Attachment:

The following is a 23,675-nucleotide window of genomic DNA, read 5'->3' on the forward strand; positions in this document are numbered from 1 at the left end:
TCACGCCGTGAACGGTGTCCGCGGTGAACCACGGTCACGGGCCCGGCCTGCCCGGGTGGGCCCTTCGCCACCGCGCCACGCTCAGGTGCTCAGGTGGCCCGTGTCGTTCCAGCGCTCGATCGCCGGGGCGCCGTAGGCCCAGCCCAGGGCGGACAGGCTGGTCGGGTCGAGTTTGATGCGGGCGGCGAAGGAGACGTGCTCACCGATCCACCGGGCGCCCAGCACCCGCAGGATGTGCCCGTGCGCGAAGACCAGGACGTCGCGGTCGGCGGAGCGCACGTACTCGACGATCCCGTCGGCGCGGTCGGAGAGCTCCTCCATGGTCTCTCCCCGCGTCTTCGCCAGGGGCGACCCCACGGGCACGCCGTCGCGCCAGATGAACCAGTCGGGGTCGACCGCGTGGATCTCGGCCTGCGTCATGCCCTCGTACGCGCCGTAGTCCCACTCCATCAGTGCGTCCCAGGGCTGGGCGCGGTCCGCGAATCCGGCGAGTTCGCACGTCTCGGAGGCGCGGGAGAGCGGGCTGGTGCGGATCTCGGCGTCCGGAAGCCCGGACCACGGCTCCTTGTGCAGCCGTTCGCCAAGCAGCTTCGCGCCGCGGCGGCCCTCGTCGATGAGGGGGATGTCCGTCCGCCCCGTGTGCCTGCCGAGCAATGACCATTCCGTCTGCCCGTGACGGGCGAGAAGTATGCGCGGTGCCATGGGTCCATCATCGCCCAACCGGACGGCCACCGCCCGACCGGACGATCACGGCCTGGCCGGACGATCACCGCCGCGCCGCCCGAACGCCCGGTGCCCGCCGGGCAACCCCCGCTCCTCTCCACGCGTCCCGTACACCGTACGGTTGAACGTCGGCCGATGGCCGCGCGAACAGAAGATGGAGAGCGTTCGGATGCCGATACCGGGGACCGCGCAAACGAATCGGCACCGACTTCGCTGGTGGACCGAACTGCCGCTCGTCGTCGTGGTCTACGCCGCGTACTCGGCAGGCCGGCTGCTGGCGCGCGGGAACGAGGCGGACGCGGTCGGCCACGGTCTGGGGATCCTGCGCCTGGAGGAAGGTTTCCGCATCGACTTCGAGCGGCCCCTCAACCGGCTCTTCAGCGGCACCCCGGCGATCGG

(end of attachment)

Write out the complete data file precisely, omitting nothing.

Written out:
The following is a 23,675-nucleotide window of genomic DNA, read 5'->3' on the forward strand; positions in this document are numbered from 1 at the left end:
TCACGCCGTGAACGGTGTCCGCGGTGAACCACGGTCACGGGCCCGGCCTGCCCGGGTGGGCCCTTCGCCACCGCGCCACGCTCAGGTGCTCAGGTGGCCCGTGTCGTTCCAGCGCTCGATCGCCGGGGCGCCGTAGGCCCAGCCCAGGGCGGACAGGCTGGTCGGGTCGAGTTTGATGCGGGCGGCGAAGGAGACGTGCTCACCGATCCACCGGGCGCCCAGCACCCGCAGGATGTGCCCGTGCGCGAAGACCAGGACGTCGCGGTCGGCGGAGCGCACGTACTCGACGATCCCGTCGGCGCGGTCGGAGAGCTCCTCCATGGTCTCTCCCCGCGTCTTCGCCAGGGGCGACCCCACGGGCACGCCGTCGCGCCAGATGAACCAGTCGGGGTCGACCGCGTGGATCTCGGCCTGCGTCATGCCCTCGTACGCGCCGTAGTCCCACTCCATCAGTGCGTCCCAGGGCTGGGCGCGGTCCGCGAATCCGGCGAGTTCGCACGTCTCGGAGGCGCGGGAGAGCGGGCTGGTGCGGATCTCGGCGTCCGGAAGCCCGGACCACGGCTCCTTGTGCAGCCGTTCGCCAAGCAGCTTCGCGCCGCGGCGGCCCTCGTCGATGAGGGGGATGTCCGTCCGCCCCGTGTGCCTGCCGAGCAATGACCATTCCGTCTGCCCGTGACGGGCGAGAAGTATGCGCGGTGCCATGGGTCCATCATCGCCCAACCGGACGGCCACCGCCCGACCGGACGATCACGGCCTGGCCGGACGATCACCGCCGCGCCGCCCGAACGCCCGGTGCCCGCCGGGCAACCCCCGCTCCTCTCCACGCGTCCCGTACACCGTACGGTTGAACGTCGGCCGATGGCCGCGCGAACAGAAGATGGAGAGCGTTCGGATGCCGATACCGGGGACCGCGCAAACGAATCGGCACCGACTTCGCTGGTGGACCGAACTGCCGCTCGTCGTCGTGGTCTACGCCGCGTACTCGGCAGGCCGGCTGCTGGCGCGCGGGAACGAGGCGGACGCGGTCGGCCACGGTCTGGGGATCCTGCGCCTGGAGGAAGGTTTCCGCATCGACTTCGAGCGGCCCCTCAACCGGCTCTTCAGCGGCACCCCGGCGATCGG